The coronavirus pandemic has only demonstrated what the library also shows: humans must be dynamic in their response to new medical knowledge. As we’ve learned more and more about how the coronavirus is transmitted, we’ve had to reconsider how we live our lives. While masks were not first encouraged in the United States in the spring of 2020, the summer of 2020 requires them. These shifts in behavior and understanding of disease exemplify the evolution of medicine, which is not perfect, nor is it as fast as we’d like it to be. History, however, teaches us that in order to evolve more fully as a society, we must be cognizant of our past mistakes in order to best prepare for our future. The historic books held by the IMSS are a creative interpretation of just that. By reading and reviewing materials from this library, we’re able to see how far humans have progressed in the medical field, even with many missteps along the way.

There are many outdated ideas about disease that are no longer relevant. The medical theory of miasma once stated that many transmittable diseases such as cholera or even chlamydia, were spread by unhealthy air quality, often connected to a bad smell. Medical research, and more importantly germ theory, were able to render the miasma theory of disease to be obsolete. While ideas about miasma were part of medicine for centuries, its popularity peaked in the beginning of the 19th century. Germ theory, which is still understood today as the leading approach to disease, suggested that disease was spread by pathogens that were too small to be seen by the naked eye. This is not to say that air quality isn’t a valid health concern, but rather that the scientific understanding of air quality drastically changed with the advent of germ theory.

The switch from miasma, which had been embedded in cultural norms for years, to germ theory, certainly took time. For example, the concept of breathing the air at night was deemed to be less healthy than breathing the air in the day. The anxiety of being outside at night was heavy with concern about contracting a disease. Medical advancement eventually proved that this night air was not fundamentally different from the air of the daytime, and being outside at night suddenly had less stigma. It is that adjustment period that reminds me that we as a society in this cultural moment are also in flux as we learn a way to understand how our bodies respond to this new disease, and how it gets from one person to the next. Even our recent history in understanding pandemics informs how we move through the world.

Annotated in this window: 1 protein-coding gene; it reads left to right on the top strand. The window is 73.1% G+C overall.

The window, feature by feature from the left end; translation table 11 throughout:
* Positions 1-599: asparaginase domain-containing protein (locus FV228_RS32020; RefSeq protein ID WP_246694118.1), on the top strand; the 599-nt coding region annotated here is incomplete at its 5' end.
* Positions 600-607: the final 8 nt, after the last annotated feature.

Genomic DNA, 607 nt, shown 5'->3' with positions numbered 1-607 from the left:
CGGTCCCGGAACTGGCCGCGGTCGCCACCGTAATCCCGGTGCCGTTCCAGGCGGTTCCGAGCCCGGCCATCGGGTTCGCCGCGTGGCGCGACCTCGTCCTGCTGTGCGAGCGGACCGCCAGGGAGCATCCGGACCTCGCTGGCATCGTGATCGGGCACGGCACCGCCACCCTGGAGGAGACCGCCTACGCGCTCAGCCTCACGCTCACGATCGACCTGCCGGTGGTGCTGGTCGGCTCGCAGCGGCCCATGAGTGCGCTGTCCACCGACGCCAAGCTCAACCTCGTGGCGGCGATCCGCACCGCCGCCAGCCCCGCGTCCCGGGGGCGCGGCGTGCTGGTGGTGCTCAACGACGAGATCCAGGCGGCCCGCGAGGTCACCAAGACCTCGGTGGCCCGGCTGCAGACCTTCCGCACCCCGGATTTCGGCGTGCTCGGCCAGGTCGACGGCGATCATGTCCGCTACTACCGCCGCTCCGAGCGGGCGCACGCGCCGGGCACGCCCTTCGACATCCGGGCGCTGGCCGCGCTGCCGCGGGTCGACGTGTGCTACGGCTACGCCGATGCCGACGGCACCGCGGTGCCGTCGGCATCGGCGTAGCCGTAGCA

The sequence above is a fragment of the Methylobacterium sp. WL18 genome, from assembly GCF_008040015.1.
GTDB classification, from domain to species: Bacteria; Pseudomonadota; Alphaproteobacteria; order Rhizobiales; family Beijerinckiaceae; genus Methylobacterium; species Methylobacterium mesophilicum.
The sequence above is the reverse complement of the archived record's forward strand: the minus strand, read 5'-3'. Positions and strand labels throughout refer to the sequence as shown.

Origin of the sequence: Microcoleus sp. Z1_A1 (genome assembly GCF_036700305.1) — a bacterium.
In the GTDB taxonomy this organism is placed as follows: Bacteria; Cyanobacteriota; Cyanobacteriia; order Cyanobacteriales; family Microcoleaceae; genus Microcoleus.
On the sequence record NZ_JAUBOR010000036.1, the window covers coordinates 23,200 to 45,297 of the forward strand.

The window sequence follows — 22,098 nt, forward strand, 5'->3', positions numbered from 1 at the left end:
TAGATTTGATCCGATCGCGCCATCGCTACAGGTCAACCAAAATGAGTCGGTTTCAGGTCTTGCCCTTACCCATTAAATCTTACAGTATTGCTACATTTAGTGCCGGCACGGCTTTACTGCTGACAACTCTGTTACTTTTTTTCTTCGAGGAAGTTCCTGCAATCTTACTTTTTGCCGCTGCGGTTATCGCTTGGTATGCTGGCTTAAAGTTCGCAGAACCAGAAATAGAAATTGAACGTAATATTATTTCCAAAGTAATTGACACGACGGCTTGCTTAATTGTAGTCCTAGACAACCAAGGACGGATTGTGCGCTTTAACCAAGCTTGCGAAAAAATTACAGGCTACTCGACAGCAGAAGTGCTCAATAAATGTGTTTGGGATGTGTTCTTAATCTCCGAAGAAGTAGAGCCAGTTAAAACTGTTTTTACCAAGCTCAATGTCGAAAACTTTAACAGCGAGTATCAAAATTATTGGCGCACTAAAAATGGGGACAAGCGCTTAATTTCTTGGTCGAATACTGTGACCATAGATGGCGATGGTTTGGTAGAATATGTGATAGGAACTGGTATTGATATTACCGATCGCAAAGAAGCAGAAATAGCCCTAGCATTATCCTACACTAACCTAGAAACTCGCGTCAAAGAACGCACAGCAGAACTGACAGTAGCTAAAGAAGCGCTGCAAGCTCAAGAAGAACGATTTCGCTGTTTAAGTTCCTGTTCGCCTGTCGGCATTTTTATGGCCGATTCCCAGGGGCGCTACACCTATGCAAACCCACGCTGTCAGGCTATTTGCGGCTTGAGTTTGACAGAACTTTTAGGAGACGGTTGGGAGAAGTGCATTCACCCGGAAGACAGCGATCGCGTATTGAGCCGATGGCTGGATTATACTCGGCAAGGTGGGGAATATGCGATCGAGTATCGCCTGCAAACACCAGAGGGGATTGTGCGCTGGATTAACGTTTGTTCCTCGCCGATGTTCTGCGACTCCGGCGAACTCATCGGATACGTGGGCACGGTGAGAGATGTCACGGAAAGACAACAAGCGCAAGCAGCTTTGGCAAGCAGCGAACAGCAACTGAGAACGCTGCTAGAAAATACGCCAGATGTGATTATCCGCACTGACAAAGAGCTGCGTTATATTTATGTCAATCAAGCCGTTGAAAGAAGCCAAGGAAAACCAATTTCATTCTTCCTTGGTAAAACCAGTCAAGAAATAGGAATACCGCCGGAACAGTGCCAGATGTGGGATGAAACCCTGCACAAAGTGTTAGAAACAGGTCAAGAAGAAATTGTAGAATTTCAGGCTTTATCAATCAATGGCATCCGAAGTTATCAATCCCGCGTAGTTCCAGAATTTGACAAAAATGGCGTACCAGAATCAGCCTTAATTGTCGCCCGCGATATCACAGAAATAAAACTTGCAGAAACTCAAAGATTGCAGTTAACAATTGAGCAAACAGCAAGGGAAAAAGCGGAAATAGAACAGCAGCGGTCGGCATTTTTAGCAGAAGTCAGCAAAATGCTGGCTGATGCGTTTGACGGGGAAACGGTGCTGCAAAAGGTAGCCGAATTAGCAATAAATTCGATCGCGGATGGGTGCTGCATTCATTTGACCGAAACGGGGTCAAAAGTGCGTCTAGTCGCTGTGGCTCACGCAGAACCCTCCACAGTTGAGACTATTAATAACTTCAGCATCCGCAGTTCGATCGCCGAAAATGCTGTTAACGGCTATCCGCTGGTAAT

Emerson Respirator (Iron Lung), c. 1930, Mfr. J.H. Emerson Co., Cambridge, MA, Gift of the University of Chicago, 1977.

The library is a delight to visit, and is housed next to the IMSS display of the iron lung. Since the museum has re-opened, I’ve watched our patrons look at the iron lung with their masks on before they came to look at the books tidied and wrapped in the library shelves. I’m humbled to remember that the iron lung was designed to manage the terrifying effects of the polio pandemic, which does bear some resemblance to Covid-19. While much of my time has been spent with the books of the collection, it connects me to the larger trajectory of how medical research has impacted our daily lives, how it shapes how we understand our world, and how the resiliency of the human experience allows us to adjust as we learn about disease. The IMSS is a space in which patrons can consider the complicated yet necessary concept of medical progress and its tangible effect on human life, which is more important than ever as we adjust to live through this contemporary pandemic. 


  1. Scudder, Charles Locke. Tumors of the Jaws. United Kingdom: W. B. Saunders, 1912.

Kelly Christian is the current Library Collection Intern at the International Museum of Surgical Science. She is in her second semester of graduate school at the University of Wisconsin – Milwaukee where she is pursuing her Master of Library & Information Science (MLIS), with a concentration in Archives. Kelly enjoys learning about how death and medicine have driven cultural change across American history.